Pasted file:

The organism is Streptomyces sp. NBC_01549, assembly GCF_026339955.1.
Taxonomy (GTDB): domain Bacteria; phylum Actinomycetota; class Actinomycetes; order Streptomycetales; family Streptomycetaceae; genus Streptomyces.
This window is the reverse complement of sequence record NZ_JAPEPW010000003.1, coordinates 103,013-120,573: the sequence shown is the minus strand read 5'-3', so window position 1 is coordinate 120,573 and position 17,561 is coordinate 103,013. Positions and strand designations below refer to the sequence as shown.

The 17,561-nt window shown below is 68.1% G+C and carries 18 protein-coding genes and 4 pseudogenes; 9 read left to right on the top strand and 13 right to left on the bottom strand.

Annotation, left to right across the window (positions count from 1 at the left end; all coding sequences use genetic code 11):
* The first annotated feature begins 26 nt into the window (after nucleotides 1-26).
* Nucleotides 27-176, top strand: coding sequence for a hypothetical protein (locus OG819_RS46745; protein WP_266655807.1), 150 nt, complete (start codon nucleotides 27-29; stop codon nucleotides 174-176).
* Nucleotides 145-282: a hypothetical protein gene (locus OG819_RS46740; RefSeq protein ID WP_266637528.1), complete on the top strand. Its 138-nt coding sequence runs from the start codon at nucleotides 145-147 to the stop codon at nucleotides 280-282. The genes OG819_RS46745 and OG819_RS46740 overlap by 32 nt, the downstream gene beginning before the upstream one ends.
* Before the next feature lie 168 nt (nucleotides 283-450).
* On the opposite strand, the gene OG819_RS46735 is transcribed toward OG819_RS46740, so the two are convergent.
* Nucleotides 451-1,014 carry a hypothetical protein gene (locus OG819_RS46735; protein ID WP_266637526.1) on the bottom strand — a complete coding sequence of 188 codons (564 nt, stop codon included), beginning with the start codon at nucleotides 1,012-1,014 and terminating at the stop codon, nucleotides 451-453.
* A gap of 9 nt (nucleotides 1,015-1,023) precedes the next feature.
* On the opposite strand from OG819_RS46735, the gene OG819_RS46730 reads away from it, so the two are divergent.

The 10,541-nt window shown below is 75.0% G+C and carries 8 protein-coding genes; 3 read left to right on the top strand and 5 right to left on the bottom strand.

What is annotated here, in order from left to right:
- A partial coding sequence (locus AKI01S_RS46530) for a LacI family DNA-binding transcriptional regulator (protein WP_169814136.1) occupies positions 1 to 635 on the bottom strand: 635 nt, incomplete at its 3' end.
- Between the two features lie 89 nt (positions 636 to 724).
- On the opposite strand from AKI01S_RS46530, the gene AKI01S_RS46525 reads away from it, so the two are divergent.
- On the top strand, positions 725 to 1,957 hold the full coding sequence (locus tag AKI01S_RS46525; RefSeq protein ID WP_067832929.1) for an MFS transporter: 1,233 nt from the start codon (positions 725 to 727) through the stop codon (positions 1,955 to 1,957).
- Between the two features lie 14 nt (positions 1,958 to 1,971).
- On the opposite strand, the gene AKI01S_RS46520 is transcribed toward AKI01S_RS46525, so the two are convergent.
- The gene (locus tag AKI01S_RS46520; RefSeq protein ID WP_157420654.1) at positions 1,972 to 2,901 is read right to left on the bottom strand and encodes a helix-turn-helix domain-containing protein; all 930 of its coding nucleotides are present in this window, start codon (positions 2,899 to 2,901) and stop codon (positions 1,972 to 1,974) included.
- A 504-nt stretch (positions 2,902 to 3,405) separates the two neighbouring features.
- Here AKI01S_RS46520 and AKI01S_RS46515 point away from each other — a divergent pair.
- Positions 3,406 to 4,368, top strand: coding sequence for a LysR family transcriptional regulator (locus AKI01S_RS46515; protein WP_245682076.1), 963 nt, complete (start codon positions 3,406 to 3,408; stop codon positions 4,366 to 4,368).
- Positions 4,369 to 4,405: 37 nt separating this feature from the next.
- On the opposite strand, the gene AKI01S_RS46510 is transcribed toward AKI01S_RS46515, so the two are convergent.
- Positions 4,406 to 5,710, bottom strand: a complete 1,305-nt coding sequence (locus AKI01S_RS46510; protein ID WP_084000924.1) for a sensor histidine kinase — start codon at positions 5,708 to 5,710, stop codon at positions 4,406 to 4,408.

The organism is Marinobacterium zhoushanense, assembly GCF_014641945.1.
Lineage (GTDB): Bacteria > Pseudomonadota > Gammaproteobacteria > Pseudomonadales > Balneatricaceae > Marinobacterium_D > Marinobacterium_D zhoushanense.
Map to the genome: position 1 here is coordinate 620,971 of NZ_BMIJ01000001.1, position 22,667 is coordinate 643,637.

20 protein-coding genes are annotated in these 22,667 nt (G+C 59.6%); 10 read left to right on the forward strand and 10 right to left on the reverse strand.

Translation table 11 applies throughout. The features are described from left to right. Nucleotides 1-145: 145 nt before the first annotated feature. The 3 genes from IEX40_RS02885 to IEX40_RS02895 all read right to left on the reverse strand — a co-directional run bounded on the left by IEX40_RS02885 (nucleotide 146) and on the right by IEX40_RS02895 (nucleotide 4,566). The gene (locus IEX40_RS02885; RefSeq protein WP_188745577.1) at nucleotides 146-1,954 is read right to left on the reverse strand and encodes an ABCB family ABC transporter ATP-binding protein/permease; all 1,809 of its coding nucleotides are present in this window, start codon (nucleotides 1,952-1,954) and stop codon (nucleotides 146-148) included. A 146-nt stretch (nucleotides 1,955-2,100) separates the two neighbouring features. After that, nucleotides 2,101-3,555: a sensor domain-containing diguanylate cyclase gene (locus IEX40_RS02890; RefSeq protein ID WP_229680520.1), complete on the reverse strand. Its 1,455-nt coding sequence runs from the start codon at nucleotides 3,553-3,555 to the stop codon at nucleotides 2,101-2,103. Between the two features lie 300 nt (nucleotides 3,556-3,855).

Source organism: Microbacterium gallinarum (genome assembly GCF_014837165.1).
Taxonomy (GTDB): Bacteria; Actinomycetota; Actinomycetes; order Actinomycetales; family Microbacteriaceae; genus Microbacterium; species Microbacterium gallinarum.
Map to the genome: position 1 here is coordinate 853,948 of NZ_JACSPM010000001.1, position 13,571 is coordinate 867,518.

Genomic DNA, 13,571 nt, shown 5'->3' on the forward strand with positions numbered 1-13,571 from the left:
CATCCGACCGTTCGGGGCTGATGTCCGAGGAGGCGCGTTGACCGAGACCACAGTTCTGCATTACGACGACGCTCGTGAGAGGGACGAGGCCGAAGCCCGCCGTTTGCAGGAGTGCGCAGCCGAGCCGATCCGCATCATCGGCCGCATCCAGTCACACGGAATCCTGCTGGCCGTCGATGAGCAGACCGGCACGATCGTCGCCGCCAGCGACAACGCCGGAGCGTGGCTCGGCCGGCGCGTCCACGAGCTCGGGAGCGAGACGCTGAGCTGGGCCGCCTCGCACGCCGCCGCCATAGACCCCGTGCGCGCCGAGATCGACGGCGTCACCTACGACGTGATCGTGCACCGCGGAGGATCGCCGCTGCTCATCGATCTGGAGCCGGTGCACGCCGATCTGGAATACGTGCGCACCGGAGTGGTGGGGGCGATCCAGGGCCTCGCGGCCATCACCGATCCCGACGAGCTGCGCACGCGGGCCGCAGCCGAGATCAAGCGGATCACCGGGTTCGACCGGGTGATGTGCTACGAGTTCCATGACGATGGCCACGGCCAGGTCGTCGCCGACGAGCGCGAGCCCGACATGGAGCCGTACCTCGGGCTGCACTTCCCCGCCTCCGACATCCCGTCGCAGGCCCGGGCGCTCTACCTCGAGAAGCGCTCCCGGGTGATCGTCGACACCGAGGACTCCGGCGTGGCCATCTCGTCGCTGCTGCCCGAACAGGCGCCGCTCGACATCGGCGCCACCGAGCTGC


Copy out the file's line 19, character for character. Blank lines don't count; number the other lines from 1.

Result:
- On the top strand, positions 725 to 1,957 hold the full coding sequence (locus tag AKI01S_RS46525; RefSeq protein ID WP_067832929.1) for an MFS transporter: 1,233 nt from the start codon (positions 725 to 727) through the stop codon (positions 1,955 to 1,957).